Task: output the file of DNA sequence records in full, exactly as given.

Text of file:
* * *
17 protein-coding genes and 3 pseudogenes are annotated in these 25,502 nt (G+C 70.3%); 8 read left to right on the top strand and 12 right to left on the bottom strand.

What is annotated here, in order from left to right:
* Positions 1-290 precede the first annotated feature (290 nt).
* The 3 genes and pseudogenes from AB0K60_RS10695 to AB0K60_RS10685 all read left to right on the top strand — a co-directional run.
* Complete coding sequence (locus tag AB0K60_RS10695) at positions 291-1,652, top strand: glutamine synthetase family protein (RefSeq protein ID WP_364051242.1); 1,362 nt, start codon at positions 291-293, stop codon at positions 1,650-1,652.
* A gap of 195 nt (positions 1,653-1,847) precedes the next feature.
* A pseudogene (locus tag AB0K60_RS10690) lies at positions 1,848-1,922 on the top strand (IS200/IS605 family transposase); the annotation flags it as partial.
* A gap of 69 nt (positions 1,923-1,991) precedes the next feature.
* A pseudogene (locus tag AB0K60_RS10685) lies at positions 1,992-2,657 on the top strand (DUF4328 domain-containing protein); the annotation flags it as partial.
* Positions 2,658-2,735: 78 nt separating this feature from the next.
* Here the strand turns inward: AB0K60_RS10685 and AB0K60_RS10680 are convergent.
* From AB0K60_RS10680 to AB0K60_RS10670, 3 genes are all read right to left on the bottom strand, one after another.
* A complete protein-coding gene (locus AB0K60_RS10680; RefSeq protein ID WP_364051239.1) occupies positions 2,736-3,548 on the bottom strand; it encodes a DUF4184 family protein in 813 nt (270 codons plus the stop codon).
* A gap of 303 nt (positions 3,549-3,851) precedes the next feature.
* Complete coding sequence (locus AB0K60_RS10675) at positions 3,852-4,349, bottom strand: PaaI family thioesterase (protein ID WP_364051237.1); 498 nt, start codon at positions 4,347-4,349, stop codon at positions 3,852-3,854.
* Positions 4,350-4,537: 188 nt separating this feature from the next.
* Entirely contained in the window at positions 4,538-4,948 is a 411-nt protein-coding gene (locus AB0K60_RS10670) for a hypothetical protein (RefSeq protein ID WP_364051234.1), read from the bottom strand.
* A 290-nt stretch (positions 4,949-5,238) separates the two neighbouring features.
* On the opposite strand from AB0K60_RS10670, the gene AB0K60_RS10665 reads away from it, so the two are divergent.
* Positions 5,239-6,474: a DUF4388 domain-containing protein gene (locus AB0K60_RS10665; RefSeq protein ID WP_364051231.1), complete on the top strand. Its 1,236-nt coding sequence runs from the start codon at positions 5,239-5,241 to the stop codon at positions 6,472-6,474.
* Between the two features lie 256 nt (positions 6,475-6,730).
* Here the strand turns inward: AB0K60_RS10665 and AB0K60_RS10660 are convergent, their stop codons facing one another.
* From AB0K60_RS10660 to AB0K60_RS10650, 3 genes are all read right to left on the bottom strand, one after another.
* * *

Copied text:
17 protein-coding genes and 3 pseudogenes are annotated in these 25,502 nt (G+C 70.3%); 8 read left to right on the top strand and 12 right to left on the bottom strand.

What is annotated here, in order from left to right:
* Positions 1-290 precede the first annotated feature (290 nt).
* The 3 genes and pseudogenes from AB0K60_RS10695 to AB0K60_RS10685 all read left to right on the top strand — a co-directional run.
* Complete coding sequence (locus tag AB0K60_RS10695) at positions 291-1,652, top strand: glutamine synthetase family protein (RefSeq protein ID WP_364051242.1); 1,362 nt, start codon at positions 291-293, stop codon at positions 1,650-1,652.
* A gap of 195 nt (positions 1,653-1,847) precedes the next feature.
* A pseudogene (locus tag AB0K60_RS10690) lies at positions 1,848-1,922 on the top strand (IS200/IS605 family transposase); the annotation flags it as partial.
* A gap of 69 nt (positions 1,923-1,991) precedes the next feature.
* A pseudogene (locus tag AB0K60_RS10685) lies at positions 1,992-2,657 on the top strand (DUF4328 domain-containing protein); the annotation flags it as partial.
* Positions 2,658-2,735: 78 nt separating this feature from the next.
* Here the strand turns inward: AB0K60_RS10685 and AB0K60_RS10680 are convergent.
* From AB0K60_RS10680 to AB0K60_RS10670, 3 genes are all read right to left on the bottom strand, one after another.
* A complete protein-coding gene (locus AB0K60_RS10680; RefSeq protein ID WP_364051239.1) occupies positions 2,736-3,548 on the bottom strand; it encodes a DUF4184 family protein in 813 nt (270 codons plus the stop codon).
* A gap of 303 nt (positions 3,549-3,851) precedes the next feature.
* Complete coding sequence (locus AB0K60_RS10675) at positions 3,852-4,349, bottom strand: PaaI family thioesterase (protein ID WP_364051237.1); 498 nt, start codon at positions 4,347-4,349, stop codon at positions 3,852-3,854.
* Positions 4,350-4,537: 188 nt separating this feature from the next.
* Entirely contained in the window at positions 4,538-4,948 is a 411-nt protein-coding gene (locus AB0K60_RS10670) for a hypothetical protein (RefSeq protein ID WP_364051234.1), read from the bottom strand.
* A 290-nt stretch (positions 4,949-5,238) separates the two neighbouring features.
* On the opposite strand from AB0K60_RS10670, the gene AB0K60_RS10665 reads away from it, so the two are divergent.
* Positions 5,239-6,474: a DUF4388 domain-containing protein gene (locus AB0K60_RS10665; RefSeq protein ID WP_364051231.1), complete on the top strand. Its 1,236-nt coding sequence runs from the start codon at positions 5,239-5,241 to the stop codon at positions 6,472-6,474.
* Between the two features lie 256 nt (positions 6,475-6,730).
* Here the strand turns inward: AB0K60_RS10665 and AB0K60_RS10660 are convergent, their stop codons facing one another.
* From AB0K60_RS10660 to AB0K60_RS10650, 3 genes are all read right to left on the bottom strand, one after another.